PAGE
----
MOSCOW/NEW YORK (Reuters) - The brother of ex-U.S. Marine Paul Whelan, who is being held in Moscow on suspicion of spying, on Tuesday refuted a Russian media report that said his family planned to visit Russia to try to win his freedom.
“Those reports are false,” David Whelan, the ex-Marine’s twin brother, said in an email to Reuters. “Neither his parents nor his siblings are flying to Russia, and we have no plans to fly to Russia.”
The Interfax news agency on Tuesday had cited a lawyer for the Whelan family as saying that they would make such a visit.
Paul Whelan, 48, who also holds British, Canadian and Irish passports, was detained by Russia’s Federal Security Service (FSB) on Dec. 28. His family have said he is innocent and that he was in Moscow to attend a wedding.
The FSB has opened a criminal case against Whelan but given no details of his alleged activities. In Russia, an espionage conviction carries a prison sentence of 10 to 20 years.
Intelligence experts have said that Moscow may have arrested Whelan in retaliation for the U.S. arrest of a Russian national, Maria Butina, who admitted last month to U.S. prosecutors that she had tried to infiltrate American conservative groups as an agent for Moscow.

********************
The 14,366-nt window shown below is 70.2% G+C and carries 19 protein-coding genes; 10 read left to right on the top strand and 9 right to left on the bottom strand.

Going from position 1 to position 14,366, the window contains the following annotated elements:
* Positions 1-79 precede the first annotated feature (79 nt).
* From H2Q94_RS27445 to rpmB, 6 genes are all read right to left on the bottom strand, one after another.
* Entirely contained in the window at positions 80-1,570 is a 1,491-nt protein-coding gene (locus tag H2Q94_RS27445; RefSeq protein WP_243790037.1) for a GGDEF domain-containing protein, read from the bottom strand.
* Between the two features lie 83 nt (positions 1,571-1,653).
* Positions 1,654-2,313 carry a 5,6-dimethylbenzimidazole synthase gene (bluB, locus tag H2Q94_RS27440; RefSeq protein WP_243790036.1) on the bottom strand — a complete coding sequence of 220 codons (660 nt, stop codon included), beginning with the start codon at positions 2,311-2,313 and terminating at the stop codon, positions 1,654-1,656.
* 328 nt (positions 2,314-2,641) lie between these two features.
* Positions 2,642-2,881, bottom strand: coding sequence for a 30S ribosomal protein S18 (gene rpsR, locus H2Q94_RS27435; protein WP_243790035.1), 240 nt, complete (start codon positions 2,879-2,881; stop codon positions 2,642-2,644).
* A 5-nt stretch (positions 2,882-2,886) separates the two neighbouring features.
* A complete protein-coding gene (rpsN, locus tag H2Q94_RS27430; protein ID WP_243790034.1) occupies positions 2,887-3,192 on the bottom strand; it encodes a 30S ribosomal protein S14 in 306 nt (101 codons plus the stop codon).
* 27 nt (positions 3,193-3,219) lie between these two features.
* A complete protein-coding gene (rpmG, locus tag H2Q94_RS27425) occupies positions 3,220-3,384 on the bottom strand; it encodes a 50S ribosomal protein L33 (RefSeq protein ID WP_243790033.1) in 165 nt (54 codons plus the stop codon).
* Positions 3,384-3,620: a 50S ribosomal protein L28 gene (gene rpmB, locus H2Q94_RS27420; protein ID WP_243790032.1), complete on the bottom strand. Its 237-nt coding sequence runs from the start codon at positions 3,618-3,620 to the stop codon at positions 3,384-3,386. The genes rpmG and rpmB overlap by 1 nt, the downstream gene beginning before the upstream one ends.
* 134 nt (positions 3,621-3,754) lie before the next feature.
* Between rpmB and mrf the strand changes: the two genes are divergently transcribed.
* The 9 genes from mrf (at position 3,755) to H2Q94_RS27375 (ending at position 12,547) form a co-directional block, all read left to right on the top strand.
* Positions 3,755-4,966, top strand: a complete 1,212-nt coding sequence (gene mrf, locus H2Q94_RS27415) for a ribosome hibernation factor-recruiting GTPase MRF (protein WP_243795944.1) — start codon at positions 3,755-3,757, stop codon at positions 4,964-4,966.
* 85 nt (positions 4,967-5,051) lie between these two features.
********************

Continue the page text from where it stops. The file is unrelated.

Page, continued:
A review of Whelan’s social media activity showed that he had online contact with more than 20 Russians with military backgrounds. Russian men with military education or a history of military service make up nearly half of Whelan’s more than 50 friends on VK, a popular Russian social network that resembles Facebook, the analysis by Reuters shows.
At least 12 of his friends received military education in Russia, according to open source information, and at least another 11 appear to have completed national service.
The arrest has further strained relations between Moscow and Washington, which have soured over Russia’s 2014 annexation of Crimea, and subsequent economic sanctions and accusations of meddling in the U.S. presidential election.
Whelan lives in Novi, Michigan, according to public records. He is director of global security at BorgWarner, a U.S. auto parts maker based in Michigan.
Reporting by Andrey Ostroukh in Moscow and Barbara Goldberg in New York, writing by Tom Balmforth; Editing by Scott Malone and Bernadette Baum